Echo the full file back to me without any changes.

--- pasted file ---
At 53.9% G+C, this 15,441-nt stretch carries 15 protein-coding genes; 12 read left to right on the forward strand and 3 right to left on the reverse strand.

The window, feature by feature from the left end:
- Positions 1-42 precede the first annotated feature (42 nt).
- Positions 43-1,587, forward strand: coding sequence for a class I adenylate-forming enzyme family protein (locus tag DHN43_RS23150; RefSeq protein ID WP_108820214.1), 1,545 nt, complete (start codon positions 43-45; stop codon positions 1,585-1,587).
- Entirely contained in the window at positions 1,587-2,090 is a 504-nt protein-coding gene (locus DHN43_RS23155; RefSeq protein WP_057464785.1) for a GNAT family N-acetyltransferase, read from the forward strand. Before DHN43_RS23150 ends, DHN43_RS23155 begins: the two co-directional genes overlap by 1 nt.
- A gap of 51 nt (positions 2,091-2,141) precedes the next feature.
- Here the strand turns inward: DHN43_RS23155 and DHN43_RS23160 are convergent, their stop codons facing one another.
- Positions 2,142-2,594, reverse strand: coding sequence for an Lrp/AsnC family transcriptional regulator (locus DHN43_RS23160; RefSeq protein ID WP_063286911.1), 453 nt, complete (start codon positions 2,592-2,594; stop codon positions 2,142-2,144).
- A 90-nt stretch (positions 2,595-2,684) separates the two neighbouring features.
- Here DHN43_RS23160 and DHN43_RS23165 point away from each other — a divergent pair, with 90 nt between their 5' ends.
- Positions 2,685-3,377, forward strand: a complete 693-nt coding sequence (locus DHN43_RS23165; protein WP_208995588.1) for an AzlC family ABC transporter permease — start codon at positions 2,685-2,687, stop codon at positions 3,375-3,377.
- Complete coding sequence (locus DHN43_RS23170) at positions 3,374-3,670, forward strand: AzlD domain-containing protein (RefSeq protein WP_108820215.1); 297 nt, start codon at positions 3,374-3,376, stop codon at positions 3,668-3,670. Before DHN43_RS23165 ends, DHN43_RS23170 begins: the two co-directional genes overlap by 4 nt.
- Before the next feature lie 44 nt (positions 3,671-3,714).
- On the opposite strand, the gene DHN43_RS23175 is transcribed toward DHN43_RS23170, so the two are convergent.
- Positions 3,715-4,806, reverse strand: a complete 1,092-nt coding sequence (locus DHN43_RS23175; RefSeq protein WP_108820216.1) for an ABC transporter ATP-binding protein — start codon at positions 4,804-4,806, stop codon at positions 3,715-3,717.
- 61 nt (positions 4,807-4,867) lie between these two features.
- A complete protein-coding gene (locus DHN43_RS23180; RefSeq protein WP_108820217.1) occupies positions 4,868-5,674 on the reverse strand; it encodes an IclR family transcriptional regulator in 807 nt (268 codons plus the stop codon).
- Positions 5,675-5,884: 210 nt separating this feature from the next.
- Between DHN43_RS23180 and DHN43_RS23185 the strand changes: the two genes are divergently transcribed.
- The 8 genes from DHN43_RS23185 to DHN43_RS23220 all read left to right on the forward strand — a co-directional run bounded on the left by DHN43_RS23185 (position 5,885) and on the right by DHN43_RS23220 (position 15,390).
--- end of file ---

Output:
At 53.9% G+C, this 15,441-nt stretch carries 15 protein-coding genes; 12 read left to right on the forward strand and 3 right to left on the reverse strand.

The window, feature by feature from the left end:
- Positions 1-42 precede the first annotated feature (42 nt).
- Positions 43-1,587, forward strand: coding sequence for a class I adenylate-forming enzyme family protein (locus tag DHN43_RS23150; RefSeq protein ID WP_108820214.1), 1,545 nt, complete (start codon positions 43-45; stop codon positions 1,585-1,587).
- Entirely contained in the window at positions 1,587-2,090 is a 504-nt protein-coding gene (locus DHN43_RS23155; RefSeq protein WP_057464785.1) for a GNAT family N-acetyltransferase, read from the forward strand. Before DHN43_RS23150 ends, DHN43_RS23155 begins: the two co-directional genes overlap by 1 nt.
- A gap of 51 nt (positions 2,091-2,141) precedes the next feature.
- Here the strand turns inward: DHN43_RS23155 and DHN43_RS23160 are convergent, their stop codons facing one another.
- Positions 2,142-2,594, reverse strand: coding sequence for an Lrp/AsnC family transcriptional regulator (locus DHN43_RS23160; RefSeq protein ID WP_063286911.1), 453 nt, complete (start codon positions 2,592-2,594; stop codon positions 2,142-2,144).
- A 90-nt stretch (positions 2,595-2,684) separates the two neighbouring features.
- Here DHN43_RS23160 and DHN43_RS23165 point away from each other — a divergent pair, with 90 nt between their 5' ends.
- Positions 2,685-3,377, forward strand: a complete 693-nt coding sequence (locus DHN43_RS23165; protein WP_208995588.1) for an AzlC family ABC transporter permease — start codon at positions 2,685-2,687, stop codon at positions 3,375-3,377.
- Complete coding sequence (locus DHN43_RS23170) at positions 3,374-3,670, forward strand: AzlD domain-containing protein (RefSeq protein WP_108820215.1); 297 nt, start codon at positions 3,374-3,376, stop codon at positions 3,668-3,670. Before DHN43_RS23165 ends, DHN43_RS23170 begins: the two co-directional genes overlap by 4 nt.
- Before the next feature lie 44 nt (positions 3,671-3,714).
- On the opposite strand, the gene DHN43_RS23175 is transcribed toward DHN43_RS23170, so the two are convergent.
- Positions 3,715-4,806, reverse strand: a complete 1,092-nt coding sequence (locus DHN43_RS23175; RefSeq protein WP_108820216.1) for an ABC transporter ATP-binding protein — start codon at positions 4,804-4,806, stop codon at positions 3,715-3,717.
- 61 nt (positions 4,807-4,867) lie between these two features.
- A complete protein-coding gene (locus DHN43_RS23180; RefSeq protein WP_108820217.1) occupies positions 4,868-5,674 on the reverse strand; it encodes an IclR family transcriptional regulator in 807 nt (268 codons plus the stop codon).
- Positions 5,675-5,884: 210 nt separating this feature from the next.
- Between DHN43_RS23180 and DHN43_RS23185 the strand changes: the two genes are divergently transcribed.
- The 8 genes from DHN43_RS23185 to DHN43_RS23220 all read left to right on the forward strand — a co-directional run bounded on the left by DHN43_RS23185 (position 5,885) and on the right by DHN43_RS23220 (position 15,390).